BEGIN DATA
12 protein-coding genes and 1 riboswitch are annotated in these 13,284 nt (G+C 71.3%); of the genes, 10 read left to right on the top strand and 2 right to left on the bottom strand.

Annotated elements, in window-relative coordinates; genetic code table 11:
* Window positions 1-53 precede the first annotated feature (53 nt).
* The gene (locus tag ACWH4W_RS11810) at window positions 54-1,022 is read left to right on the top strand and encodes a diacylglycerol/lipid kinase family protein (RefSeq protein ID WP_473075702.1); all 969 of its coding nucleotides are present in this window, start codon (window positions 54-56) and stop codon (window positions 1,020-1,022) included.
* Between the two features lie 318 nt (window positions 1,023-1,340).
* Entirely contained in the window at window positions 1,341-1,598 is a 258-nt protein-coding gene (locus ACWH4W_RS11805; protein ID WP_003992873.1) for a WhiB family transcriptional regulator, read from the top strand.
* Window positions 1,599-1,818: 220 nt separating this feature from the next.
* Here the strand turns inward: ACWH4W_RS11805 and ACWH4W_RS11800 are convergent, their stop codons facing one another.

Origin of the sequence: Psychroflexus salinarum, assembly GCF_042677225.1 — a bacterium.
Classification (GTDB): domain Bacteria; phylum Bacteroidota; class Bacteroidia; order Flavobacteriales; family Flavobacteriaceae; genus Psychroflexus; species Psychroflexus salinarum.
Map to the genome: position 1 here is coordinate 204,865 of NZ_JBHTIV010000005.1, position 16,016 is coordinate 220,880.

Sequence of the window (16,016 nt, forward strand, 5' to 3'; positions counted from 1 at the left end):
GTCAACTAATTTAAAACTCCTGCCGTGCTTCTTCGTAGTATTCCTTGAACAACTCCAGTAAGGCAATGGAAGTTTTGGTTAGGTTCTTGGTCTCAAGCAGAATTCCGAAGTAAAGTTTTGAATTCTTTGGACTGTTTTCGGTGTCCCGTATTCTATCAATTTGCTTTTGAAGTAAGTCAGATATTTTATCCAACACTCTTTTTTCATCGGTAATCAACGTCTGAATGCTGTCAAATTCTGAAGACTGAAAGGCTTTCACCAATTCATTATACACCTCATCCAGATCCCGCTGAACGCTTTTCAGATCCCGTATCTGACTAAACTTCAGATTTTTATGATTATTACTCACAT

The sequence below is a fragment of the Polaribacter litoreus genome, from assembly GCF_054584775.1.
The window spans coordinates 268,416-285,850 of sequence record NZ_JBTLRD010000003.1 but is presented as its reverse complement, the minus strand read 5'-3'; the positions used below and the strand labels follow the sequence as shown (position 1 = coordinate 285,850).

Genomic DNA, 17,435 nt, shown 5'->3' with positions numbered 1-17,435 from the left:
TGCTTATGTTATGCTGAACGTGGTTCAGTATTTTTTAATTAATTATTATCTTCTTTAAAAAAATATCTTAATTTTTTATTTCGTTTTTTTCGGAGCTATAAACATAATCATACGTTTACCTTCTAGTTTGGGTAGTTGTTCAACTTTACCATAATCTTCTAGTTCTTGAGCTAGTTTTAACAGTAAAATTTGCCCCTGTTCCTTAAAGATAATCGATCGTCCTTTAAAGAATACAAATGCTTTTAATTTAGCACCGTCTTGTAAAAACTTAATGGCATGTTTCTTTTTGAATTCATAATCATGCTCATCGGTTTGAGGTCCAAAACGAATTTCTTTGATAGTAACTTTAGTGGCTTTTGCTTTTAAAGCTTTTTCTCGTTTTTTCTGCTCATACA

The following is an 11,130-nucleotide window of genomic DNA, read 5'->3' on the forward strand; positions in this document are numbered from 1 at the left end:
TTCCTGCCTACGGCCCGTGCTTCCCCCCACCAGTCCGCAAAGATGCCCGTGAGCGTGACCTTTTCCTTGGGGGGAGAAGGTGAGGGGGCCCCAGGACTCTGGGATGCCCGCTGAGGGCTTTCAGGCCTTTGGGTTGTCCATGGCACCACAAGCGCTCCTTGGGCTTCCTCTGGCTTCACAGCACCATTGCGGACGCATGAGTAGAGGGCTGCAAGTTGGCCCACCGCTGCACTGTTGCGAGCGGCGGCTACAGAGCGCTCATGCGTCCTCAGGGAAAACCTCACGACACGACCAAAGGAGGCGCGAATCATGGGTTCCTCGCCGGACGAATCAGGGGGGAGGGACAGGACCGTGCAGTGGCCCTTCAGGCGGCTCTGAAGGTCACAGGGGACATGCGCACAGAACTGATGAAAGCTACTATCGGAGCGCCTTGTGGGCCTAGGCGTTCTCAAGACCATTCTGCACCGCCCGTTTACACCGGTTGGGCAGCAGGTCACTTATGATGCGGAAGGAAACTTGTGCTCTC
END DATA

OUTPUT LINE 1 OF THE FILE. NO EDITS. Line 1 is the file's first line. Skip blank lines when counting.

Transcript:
12 protein-coding genes and 1 riboswitch are annotated in these 13,284 nt (G+C 71.3%); of the genes, 10 read left to right on the top strand and 2 right to left on the bottom strand.